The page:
THEY say experience is the best teacher. Well, in the case of the recent showdown between Manny 'Pacman' Pacquiao and Brandon 'Bam Bam' Rios, the teacher with the most experience - 18 years of pro experience to be precise - ended up teaching his adversary a neat boxing lesson.
Pacquiao brought out his doctorate degree in boxing and dissected Rios with surgeon-like precision. If there is one word that can be used to describe Pacquiao's performance, it is 'clinical.' The former eight-division champion went through Rios like a CSI team dissecting a corpse. That Rios offered the mobility of a corpse made the job easier for Pacquiao.
For 12 rounds, Pacquiao handled the wild bull that is Rios with the grace of a matador. He sidestepped Rios' wild lunges and retaliated with punches thrown at precise angles. Notable during the fight is the way Pacquiao planted his feet more on the canvas. Pacquiao has acquired the habit of punching off the balls of his feet in the past, but against Rios he made it a point to firmly plant his feet before throwing a punch. The adjustment was necessary because it was while trying to punch while bouncing off his feet that Pacquiao stepped on Juan Manuel Marquez's left foot, lost his balance and walked into a vicious counter right hand punch from the Mexican last December.
Rios' lack of mobility made it easier for Pacquiao to experiment with new tactics. Pacquiao's left straight was particularly fast and effective as it repeatedly penetrated Rios' guard and snapped his head back. By the sixth round, Rios was already cut on the left eye. When the smoke of battle cleared, he was marked on both eyes, bleeding on the nose and sported swollen cheeks. Post-fight statistics underlined Pacquiao's accuracy as he landed 36 percent of his punches (790 punches thrown, 281 landed) compared to Rios' 27% (502 punches thrown, 138 landed).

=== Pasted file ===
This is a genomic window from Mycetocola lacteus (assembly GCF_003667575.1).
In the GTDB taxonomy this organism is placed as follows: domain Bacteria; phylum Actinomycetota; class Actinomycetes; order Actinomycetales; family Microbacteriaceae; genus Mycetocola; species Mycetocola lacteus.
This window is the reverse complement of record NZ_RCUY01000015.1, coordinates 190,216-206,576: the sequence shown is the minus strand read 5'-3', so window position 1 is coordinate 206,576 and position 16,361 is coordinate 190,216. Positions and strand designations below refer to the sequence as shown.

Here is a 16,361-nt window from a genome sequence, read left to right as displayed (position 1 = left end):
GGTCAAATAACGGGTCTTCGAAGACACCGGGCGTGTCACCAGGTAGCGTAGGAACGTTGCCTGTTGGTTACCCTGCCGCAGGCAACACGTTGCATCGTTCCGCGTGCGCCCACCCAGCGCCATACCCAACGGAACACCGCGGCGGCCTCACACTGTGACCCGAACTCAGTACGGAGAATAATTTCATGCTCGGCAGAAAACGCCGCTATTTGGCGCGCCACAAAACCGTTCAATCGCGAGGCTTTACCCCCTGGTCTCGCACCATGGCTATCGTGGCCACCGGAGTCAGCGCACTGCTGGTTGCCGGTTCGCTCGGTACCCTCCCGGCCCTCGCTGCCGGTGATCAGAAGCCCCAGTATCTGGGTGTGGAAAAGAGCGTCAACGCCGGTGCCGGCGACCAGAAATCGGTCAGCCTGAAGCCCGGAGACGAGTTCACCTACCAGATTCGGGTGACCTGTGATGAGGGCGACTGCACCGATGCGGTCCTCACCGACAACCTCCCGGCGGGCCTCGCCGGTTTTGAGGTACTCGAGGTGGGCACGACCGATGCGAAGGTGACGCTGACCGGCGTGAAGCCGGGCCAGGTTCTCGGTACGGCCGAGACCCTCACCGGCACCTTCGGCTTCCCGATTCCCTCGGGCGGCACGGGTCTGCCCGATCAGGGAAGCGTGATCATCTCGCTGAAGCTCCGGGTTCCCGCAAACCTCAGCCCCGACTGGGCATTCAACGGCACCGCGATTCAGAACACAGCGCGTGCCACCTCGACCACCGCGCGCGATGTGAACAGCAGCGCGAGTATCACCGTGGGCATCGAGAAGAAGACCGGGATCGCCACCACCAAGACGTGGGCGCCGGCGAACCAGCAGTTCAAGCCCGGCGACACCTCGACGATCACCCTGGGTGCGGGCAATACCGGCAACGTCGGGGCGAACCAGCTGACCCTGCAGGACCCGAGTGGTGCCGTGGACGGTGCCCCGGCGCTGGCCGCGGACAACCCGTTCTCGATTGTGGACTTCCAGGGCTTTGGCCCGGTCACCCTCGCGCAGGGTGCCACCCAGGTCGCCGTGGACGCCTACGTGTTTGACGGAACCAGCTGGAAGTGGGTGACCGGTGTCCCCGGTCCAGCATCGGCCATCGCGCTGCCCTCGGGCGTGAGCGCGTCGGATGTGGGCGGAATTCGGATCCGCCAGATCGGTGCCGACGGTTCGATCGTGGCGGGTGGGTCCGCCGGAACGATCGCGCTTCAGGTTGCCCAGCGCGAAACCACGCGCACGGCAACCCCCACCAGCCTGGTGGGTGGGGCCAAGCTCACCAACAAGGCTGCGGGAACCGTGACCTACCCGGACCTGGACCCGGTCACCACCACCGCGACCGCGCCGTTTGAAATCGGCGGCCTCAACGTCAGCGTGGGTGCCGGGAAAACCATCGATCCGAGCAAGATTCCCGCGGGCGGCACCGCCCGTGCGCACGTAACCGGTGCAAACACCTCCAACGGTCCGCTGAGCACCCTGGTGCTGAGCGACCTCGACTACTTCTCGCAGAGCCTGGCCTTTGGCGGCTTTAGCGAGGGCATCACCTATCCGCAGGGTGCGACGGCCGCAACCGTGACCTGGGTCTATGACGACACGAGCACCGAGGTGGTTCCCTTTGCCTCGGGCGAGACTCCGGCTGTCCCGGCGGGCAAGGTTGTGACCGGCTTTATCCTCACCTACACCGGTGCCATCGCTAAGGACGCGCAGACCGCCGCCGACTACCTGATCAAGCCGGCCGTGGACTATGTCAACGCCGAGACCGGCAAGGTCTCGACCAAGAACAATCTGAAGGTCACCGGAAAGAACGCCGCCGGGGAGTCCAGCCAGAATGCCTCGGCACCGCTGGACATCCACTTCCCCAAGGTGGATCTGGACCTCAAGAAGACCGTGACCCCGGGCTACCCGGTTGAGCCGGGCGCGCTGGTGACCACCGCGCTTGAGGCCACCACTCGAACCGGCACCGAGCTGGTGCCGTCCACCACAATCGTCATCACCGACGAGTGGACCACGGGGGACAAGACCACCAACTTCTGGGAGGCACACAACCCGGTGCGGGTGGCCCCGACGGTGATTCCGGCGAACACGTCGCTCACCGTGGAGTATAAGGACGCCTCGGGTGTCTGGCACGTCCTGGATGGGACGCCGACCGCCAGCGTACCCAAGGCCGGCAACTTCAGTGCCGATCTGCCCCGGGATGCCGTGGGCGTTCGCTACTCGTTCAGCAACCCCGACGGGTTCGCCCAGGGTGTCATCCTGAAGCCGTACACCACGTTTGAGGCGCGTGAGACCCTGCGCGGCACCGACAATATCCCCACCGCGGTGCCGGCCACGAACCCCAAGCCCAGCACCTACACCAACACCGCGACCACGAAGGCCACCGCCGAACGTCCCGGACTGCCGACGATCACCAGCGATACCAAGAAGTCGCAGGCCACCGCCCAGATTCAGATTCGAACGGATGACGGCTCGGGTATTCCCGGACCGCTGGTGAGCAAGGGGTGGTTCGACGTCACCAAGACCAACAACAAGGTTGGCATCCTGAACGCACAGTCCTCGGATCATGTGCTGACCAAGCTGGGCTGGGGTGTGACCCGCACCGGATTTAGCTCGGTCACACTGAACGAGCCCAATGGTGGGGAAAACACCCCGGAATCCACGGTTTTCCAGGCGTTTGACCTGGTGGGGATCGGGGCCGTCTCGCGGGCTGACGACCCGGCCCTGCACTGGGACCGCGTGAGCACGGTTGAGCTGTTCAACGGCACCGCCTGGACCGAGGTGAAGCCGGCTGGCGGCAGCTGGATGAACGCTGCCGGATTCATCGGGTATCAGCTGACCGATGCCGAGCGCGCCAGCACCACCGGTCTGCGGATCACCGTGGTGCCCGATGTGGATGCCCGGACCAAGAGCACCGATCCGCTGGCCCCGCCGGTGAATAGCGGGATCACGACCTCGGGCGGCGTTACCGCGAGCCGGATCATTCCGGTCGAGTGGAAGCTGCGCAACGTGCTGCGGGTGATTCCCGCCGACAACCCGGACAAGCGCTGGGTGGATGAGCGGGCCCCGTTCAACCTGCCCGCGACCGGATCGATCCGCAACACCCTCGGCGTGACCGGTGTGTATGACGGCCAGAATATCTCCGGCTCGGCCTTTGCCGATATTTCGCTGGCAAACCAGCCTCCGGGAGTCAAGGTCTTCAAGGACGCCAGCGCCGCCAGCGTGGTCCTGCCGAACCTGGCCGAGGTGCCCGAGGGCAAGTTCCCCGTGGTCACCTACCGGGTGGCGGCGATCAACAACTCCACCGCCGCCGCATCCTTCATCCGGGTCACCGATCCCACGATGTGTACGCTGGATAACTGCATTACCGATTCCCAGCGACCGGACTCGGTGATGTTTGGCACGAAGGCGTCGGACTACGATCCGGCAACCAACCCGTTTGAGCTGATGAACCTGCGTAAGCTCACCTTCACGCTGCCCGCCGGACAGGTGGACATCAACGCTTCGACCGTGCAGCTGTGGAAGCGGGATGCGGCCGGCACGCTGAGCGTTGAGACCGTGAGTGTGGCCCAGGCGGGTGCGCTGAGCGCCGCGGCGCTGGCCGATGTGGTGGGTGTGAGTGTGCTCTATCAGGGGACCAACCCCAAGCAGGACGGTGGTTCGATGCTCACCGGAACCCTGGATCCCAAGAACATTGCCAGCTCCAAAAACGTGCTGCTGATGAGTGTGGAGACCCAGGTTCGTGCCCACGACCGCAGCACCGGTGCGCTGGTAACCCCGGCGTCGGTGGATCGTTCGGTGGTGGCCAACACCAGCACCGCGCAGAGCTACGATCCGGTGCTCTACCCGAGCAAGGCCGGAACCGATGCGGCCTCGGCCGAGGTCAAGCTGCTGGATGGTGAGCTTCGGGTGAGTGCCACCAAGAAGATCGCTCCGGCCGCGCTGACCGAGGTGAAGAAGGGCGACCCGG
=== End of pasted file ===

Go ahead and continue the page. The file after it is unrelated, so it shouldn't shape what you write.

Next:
On several occasions, Rios tried to bully Pacquiao and turn the fight into a brawl, but the latter was just too slippery and wise to go toe-to-toe. Consequently, the fight followed a repetitive pattern, with Pacquiao befuddling and hurting a perpetually on-rushing Rios with blinding and well-timed combinations. Pacquiao pitched a shutout in the scorecards, with one judge giving all 12 rounds to the Filipino with a score of 120-108. The two remaining judges had it 119-109 and 118-110 for Pacquiao.
Pacquiao did everything but stop Rios. Then again, he admitted after the fight that he held back his offense because he did not want to commit the same mistake he did against Marquez. The cautious approach is understandable. Pacquiao suffered a chilling and concussive knockout at the hands of Marquez. Anyone who goes through such a traumatic accident is not advised to instantly jump back into the thick of the action. The Rios fight was about getting Pacquiao's rhythm back, soaking in some sweat to get the confidence back. It was about Pacquiao taking baby steps as he recovers from the setback to Marquez.
Pacquiao improved his record to 55-5 with 38 knockouts. He remains knockout-less, his last stoppage victory coming in 2009 against Miguel Angel Cotto. While it is so easy to say that Pacquiao's power has dipped, one must also take into account the way his style has evolved. Pacquiao can no longer turn back the clock, he can only adapt to his age (34 turning 35 on December 17). Pacquiao's transition in boxing has been from caveman to Einstein. Today, it's all about relying on ring guile which he developed in nearly two decades of boxing. For the statesman-cum-boxer Pacquiao, it's about quality and not quantity of punches. It's about working on the knockout instead of pressing for it to happen.
The younger, powerful Pacquiao offered the battle cry 'with great power comes great responsibility.' The older and heavier Pacquiao is likely to trumpet the adage 'with age comes wisdom.'